The late Queen wearing her Coronation dress, designed by British couturier Sir Norman Hartnell, made from duchesse satin and gold embroidery


With the first daylight, the Queen’s six Maids of Honour, all members of aristocracy are beginning to get their hair and make-up ready for a day that will include glaring television lights, and the eyes of the world firmly on them. Each will wear a pair of heels that will make them all exactly the same height as they carry the Queen’s immense train.

Queen Elizabeth II arrives at Westminster Abbey in the Coronation Coach wearing her Coronation robes and Sovereign crown. With her are her Maids of Honour and the Duke of Edinburgh


More than 6,500 extra trains and 6,000 extra coaches have brought people to London. There are now two million well-wishers on the procession route. Loudspeakers along the route announce the dramatic news that Mount Everest has been conquered for the first time.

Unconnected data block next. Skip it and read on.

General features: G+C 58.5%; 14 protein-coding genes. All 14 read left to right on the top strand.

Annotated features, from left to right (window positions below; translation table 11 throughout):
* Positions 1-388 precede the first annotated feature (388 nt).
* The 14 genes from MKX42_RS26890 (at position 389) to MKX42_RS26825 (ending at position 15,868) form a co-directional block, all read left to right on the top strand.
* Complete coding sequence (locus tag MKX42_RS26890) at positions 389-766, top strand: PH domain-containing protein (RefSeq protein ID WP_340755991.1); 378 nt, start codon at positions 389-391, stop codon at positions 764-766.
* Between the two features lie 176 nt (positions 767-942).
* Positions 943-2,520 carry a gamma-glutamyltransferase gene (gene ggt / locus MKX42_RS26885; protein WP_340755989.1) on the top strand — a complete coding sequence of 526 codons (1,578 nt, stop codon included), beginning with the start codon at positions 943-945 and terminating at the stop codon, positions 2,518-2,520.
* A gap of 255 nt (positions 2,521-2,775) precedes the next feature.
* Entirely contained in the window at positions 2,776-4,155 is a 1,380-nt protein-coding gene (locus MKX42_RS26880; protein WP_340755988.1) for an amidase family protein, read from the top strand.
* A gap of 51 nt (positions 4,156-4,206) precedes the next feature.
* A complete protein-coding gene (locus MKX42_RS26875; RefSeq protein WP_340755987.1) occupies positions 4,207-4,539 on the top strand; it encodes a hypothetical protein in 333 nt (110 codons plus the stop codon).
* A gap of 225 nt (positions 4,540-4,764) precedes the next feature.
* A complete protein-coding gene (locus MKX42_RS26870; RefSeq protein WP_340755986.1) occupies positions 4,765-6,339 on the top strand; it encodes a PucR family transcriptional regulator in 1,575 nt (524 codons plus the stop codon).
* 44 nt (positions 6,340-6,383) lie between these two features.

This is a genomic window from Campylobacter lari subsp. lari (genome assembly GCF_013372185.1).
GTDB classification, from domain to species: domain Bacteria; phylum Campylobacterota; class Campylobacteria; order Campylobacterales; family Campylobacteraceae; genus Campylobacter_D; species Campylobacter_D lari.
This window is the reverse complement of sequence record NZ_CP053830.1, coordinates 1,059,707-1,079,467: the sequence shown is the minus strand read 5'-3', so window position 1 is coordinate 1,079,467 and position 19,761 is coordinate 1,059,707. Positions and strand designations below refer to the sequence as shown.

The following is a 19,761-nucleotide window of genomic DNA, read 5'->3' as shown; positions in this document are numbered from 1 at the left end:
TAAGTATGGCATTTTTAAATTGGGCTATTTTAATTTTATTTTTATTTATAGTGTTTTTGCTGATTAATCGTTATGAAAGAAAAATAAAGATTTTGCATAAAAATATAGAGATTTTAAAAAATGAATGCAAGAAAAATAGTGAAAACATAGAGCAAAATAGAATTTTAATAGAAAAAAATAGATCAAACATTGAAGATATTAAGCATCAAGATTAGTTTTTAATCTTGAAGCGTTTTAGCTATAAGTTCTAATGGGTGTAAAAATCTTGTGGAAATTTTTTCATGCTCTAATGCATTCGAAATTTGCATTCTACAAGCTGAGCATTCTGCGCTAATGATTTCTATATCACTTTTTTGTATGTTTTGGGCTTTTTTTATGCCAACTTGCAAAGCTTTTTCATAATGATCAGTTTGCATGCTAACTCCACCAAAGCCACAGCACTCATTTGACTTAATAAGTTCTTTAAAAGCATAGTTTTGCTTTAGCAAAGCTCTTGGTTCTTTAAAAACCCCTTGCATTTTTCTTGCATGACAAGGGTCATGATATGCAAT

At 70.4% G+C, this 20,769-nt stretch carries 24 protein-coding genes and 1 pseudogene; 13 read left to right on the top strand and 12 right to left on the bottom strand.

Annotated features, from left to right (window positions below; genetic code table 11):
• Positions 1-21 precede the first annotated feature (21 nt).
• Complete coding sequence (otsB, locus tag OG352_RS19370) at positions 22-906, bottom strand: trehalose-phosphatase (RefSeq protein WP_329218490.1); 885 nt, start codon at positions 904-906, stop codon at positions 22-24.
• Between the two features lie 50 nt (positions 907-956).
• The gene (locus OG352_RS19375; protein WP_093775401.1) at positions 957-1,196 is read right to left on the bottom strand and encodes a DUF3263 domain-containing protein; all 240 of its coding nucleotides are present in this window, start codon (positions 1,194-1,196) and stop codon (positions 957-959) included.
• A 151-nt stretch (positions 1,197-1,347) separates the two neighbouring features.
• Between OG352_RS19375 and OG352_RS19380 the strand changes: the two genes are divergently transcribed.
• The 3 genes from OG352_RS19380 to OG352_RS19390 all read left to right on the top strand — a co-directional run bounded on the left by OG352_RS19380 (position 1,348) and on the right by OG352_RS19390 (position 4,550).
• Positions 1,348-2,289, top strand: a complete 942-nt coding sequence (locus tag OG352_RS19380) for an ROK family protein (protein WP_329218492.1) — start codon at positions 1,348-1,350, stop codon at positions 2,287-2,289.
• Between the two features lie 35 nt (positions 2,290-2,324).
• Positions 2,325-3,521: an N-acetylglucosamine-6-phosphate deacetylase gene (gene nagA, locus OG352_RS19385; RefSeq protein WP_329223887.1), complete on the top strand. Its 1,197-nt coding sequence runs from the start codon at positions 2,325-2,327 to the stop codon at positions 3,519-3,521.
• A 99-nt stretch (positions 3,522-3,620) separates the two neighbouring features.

New Zealander Edmund Hillary and Nepalese sherpa Tenzing Norgay, part of a British-led expedition, have reached the summit. In the Palace, the 27-year-old Queen hears the crowd cheer. The Daily Mail changes its front page headline to: ‘The Crowning Glory — Everest Conquered.’


At Buckingham Palace, the Queen is being dressed under Norman Hartnell’s supervision. In the previous weeks she has rehearsed the complicated service in one of the State Rooms at the Palace, with the shape of the Abbey nave marked out in tape on the floor. Elizabeth had two white bed sheets pinned to her shoulders instead of the 21 ft train.

To get used to the weight of the crown, the Queen has been wearing it while drinking tea and reading a newspaper, and she also listened to recordings of her father’s Coronation.

At the last Abbey rehearsal, the Queen asked the Bishop of Durham, Michael Ramsey, if he could keep his bushy eyebrows still ‘because they make me smile and I don’t wish to smile in the wrong place’.


Processions by the most important guests begin, led by the coach of the Lord Mayor of London, followed by senior members of the Royal Family, Commonwealth leaders and heads of state. Prime Minister Winston Churchill, wearing an Admiral’s uniform, waves to the cheering crowds. He is a fan of the new Queen: ‘All the film people in the world, if they had scoured the globe, could not have found anyone so suited to the part.’